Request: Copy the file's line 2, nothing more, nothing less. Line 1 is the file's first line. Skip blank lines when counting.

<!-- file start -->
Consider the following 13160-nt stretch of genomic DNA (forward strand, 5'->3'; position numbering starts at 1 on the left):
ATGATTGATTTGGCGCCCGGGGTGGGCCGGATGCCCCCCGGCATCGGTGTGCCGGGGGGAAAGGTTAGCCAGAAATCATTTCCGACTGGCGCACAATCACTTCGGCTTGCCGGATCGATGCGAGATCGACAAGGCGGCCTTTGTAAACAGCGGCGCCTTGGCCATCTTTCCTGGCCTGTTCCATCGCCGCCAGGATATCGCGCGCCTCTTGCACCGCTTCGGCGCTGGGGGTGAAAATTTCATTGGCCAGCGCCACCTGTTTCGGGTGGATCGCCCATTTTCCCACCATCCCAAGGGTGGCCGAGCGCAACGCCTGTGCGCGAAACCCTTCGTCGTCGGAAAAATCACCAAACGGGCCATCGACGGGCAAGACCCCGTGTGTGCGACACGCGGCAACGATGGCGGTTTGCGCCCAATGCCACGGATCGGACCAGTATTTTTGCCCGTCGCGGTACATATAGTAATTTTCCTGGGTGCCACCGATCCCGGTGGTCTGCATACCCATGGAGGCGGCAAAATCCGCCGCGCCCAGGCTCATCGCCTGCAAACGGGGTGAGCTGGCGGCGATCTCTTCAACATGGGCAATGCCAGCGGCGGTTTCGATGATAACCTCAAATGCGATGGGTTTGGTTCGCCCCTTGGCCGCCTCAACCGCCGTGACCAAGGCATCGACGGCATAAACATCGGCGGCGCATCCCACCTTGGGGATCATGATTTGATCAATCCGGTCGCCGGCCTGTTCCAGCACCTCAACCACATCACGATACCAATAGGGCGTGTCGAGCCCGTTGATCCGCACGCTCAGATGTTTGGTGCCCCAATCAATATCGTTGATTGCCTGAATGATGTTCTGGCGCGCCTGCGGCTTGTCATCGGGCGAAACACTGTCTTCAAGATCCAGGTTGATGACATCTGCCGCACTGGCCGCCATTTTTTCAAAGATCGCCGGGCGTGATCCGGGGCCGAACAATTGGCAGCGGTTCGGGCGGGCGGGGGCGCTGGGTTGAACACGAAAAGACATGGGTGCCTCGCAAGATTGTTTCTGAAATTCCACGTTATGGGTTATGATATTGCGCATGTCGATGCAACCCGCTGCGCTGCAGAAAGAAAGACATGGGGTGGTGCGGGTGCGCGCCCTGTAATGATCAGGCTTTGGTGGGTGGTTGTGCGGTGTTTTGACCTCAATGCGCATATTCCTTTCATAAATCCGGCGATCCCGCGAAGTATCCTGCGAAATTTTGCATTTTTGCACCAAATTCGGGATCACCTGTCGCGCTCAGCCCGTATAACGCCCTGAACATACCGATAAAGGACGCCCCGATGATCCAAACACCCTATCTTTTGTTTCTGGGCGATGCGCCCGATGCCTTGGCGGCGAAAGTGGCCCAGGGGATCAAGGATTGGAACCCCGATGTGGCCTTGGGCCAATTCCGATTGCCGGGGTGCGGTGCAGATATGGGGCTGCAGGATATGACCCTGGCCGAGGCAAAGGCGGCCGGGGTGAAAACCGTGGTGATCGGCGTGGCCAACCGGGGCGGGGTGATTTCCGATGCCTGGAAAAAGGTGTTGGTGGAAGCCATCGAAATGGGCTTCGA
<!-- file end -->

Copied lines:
ATGATTGATTTGGCGCCCGGGGTGGGCCGGATGCCCCCCGGCATCGGTGTGCCGGGGGGAAAGGTTAGCCAGAAATCATTTCCGACTGGCGCACAATCACTTCGGCTTGCCGGATCGATGCGAGATCGACAAGGCGGCCTTTGTAAACAGCGGCGCCTTGGCCATCTTTCCTGGCCTGTTCCATCGCCGCCAGGATATCGCGCGCCTCTTGCACCGCTTCGGCGCTGGGGGTGAAAATTTCATTGGCCAGCGCCACCTGTTTCGGGTGGATCGCCCATTTTCCCACCATCCCAAGGGTGGCCGAGCGCAACGCCTGTGCGCGAAACCCTTCGTCGTCGGAAAAATCACCAAACGGGCCATCGACGGGCAAGACCCCGTGTGTGCGACACGCGGCAACGATGGCGGTTTGCGCCCAATGCCACGGATCGGACCAGTATTTTTGCCCGTCGCGGTACATATAGTAATTTTCCTGGGTGCCACCGATCCCGGTGGTCTGCATACCCATGGAGGCGGCAAAATCCGCCGCGCCCAGGCTCATCGCCTGCAAACGGGGTGAGCTGGCGGCGATCTCTTCAACATGGGCAATGCCAGCGGCGGTTTCGATGATAACCTCAAATGCGATGGGTTTGGTTCGCCCCTTGGCCGCCTCAACCGCCGTGACCAAGGCATCGACGGCATAAACATCGGCGGCGCATCCCACCTTGGGGATCATGATTTGATCAATCCGGTCGCCGGCCTGTTCCAGCACCTCAACCACATCACGATACCAATAGGGCGTGTCGAGCCCGTTGATCCGCACGCTCAGATGTTTGGTGCCCCAATCAATATCGTTGATTGCCTGAATGATGTTCTGGCGCGCCTGCGGCTTGTCATCGGGCGAAACACTGTCTTCAAGATCCAGGTTGATGACATCTGCCGCACTGGCCGCCATTTTTTCAAAGATCGCCGGGCGTGATCCGGGGCCGAACAATTGGCAGCGGTTCGGGCGGGCGGGGGCGCTGGGTTGAACACGAAAAGACATGGGTGCCTCGCAAGATTGTTTCTGAAATTCCACGTTATGGGTTATGATATTGCGCATGTCGATGCAACCCGCTGCGCTGCAGAAAGAAAGACATGGGGTGGTGCGGGTGCGCGCCCTGTAATGATCAGGCTTTGGTGGGTGGTTGTGCGGTGTTTTGACCTCAATGCGCATATTCCTTTCATAAATCCGGCGATCCCGCGAAGTATCCTGCGAAATTTTGCATTTTTGCACCAAATTCGGGATCACCTGTCGCGCTCAGCCCGTATAACGCCCTGAACATACCGATAAAGGACGCCCCGATGATCCAAACACCCTATCTTTTGTTTCTGGGCGATGCGCCCGATGCCTTGGCGGCGAAAGTGGCCCAGGGGATCAAGGATTGGAACCCCGATGTGGCCTTGGGCCAATTCCGATTGCCGGGGTGCGGTGCAGATATGGGGCTGCAGGATATGACCCTGGCCGAGGCAAAGGCGGCCGGGGTGAAAACCGTGGTGATCGGCGTGGCCAACCGGGGCGGGGTGATTTCCGATGCCTGGAAAAAGGTGTTGGTGGAAGCCATCGAAATGGGCTTCGA